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(Solved) - Change document , music, etc folders to a different partition

(12 posts)
  • Started 5 years ago by Slvrldy17
  • Latest reply from jd2066
  • Topic Viewed 3751 times

Slvrldy17
Posts: 13

I've long been in the habit of setting up my Windows installs with the OS and applications on one partition and have all documents, music, pictures, etc on a separate partition so that I don't lose files if/when the OS goes belly up and a reinstall is necessary. It appears that the methos of doing this has changed in Windows 7 - any ideas on how this can be done? I know how its done in XP and Vista but that does not appear to work in Windows 7.

Posted 5 years ago
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eeeeeeeeek
Posts: 19

I used the same process on vista to accomplish this. I went to c:\users\user profile. I right clicked on each property and moved them to an existing folder of that name on my non os partition. It seemed to work fine, except that it wanted to use MY Music instead of just Music like i tried. However this isn't an issue, if windows is happy using the MY then who am i too complain

Posted 5 years ago
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Slvrldy17
Posts: 13

I'll give that a shot - seems a bit awkward though as in both XP and Vista you right click on the folder ( Documents, Music, Pictures etc), select properties, and in XP (if memory serves) change the target location (drive letter only), in Vista select the location tab in properties and simply change the drive letter. For example C:\users\username\Documents to D:\users\username\Documents and click the MOVE box. This brings up a dialog asking if you wish to move all files to the new location. Since this is after all a Beta release perhaps that feature is yet to be added.

Posted 5 years ago
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Slvrldy17
Posts: 13

Gave it a look and it would appear that Microsoft is busy protecting us from ourselves again. Going to C:\users\user profile and right clicking the folder you want to move brings up the same properties box as in Vista - click on the location tab and the procedure for moving a file to another drive is the same as for Vista. I can live with that -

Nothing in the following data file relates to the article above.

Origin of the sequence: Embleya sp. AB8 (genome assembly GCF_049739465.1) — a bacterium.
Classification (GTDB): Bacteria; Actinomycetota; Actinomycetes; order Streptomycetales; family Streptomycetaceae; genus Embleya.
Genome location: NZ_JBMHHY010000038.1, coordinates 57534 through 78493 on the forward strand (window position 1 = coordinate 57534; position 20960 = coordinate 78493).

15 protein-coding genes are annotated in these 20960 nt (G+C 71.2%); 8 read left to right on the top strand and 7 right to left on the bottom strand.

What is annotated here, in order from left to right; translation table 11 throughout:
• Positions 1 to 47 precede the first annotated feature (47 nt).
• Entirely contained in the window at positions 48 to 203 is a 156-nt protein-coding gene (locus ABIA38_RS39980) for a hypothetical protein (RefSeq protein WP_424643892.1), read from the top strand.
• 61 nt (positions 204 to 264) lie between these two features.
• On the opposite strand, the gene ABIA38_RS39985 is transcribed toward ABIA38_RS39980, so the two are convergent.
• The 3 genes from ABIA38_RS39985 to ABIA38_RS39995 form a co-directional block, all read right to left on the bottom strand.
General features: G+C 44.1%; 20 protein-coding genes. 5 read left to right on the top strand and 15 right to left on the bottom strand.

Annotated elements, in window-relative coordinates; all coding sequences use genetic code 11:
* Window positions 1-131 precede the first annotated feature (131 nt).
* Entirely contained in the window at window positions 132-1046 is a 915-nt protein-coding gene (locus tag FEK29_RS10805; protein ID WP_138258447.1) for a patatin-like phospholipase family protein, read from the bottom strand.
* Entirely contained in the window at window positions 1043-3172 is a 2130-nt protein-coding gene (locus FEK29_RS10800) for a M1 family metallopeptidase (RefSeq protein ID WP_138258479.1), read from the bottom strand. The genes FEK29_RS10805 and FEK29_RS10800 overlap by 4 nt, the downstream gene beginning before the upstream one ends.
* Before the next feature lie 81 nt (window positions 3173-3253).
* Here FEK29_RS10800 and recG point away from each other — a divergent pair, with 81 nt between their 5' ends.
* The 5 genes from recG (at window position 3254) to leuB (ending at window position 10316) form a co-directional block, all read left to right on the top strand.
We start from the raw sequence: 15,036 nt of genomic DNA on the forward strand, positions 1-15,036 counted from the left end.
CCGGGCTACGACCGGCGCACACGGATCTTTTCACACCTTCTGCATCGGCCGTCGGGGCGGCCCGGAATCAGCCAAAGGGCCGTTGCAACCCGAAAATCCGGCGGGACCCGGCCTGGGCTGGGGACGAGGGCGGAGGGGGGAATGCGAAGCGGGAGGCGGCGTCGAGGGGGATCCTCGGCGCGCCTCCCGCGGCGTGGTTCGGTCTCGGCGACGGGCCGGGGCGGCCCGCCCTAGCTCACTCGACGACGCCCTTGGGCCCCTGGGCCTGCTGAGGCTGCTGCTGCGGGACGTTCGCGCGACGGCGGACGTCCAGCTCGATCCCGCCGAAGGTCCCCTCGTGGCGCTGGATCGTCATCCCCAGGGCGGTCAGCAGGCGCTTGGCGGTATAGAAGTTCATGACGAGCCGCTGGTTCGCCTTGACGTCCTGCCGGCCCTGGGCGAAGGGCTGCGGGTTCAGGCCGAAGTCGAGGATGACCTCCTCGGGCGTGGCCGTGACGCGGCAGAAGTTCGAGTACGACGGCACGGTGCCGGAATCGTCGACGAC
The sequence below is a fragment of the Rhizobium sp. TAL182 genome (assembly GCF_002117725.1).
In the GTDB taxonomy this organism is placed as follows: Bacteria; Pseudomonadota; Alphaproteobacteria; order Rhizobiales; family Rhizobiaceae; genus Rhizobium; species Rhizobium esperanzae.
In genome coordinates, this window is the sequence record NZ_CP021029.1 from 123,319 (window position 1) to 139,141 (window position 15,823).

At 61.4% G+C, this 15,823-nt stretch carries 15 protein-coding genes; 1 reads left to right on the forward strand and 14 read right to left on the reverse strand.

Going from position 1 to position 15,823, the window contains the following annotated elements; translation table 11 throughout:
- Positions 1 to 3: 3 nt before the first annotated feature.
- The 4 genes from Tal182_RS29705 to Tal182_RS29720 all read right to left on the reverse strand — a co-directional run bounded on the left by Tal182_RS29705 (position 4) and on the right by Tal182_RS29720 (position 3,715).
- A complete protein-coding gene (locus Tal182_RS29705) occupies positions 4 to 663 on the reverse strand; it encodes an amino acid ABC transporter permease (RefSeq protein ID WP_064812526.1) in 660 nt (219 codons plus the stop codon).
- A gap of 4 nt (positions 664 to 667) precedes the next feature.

Posted 5 years ago
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LH
LH
Posts: 20002

Slvrldy. Using the location tab, is the correct way to do it. Were you looking for something else ?

Posted 5 years ago
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Slvrldy17
Posts: 13

We can mark this one solved - the problem was finding where Microsoft had moved the link to that properties dialog/location box. In previous versions of Windows right clicking on the folder in the start menu got you there - now it is necessary to go to user profiles - like I said, I suspect that MS has changed things to protect users from making the change inadvertently.

Posted 5 years ago
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drifta
drifta
Posts: 446

i did not know this was a possibility. in vista, having 2 hdds i made folders in my non OS hdd and had to manually copy everything every now and then. thanks for letting me on this nice little trick. it will surely save me alot of trouble.

does this mean that if a program saves something to one of the users folder i.e if i downlaod a program from the net and it saves to "my downlaoded files" this files will be automatically moved to the same folder on my non OS hdd?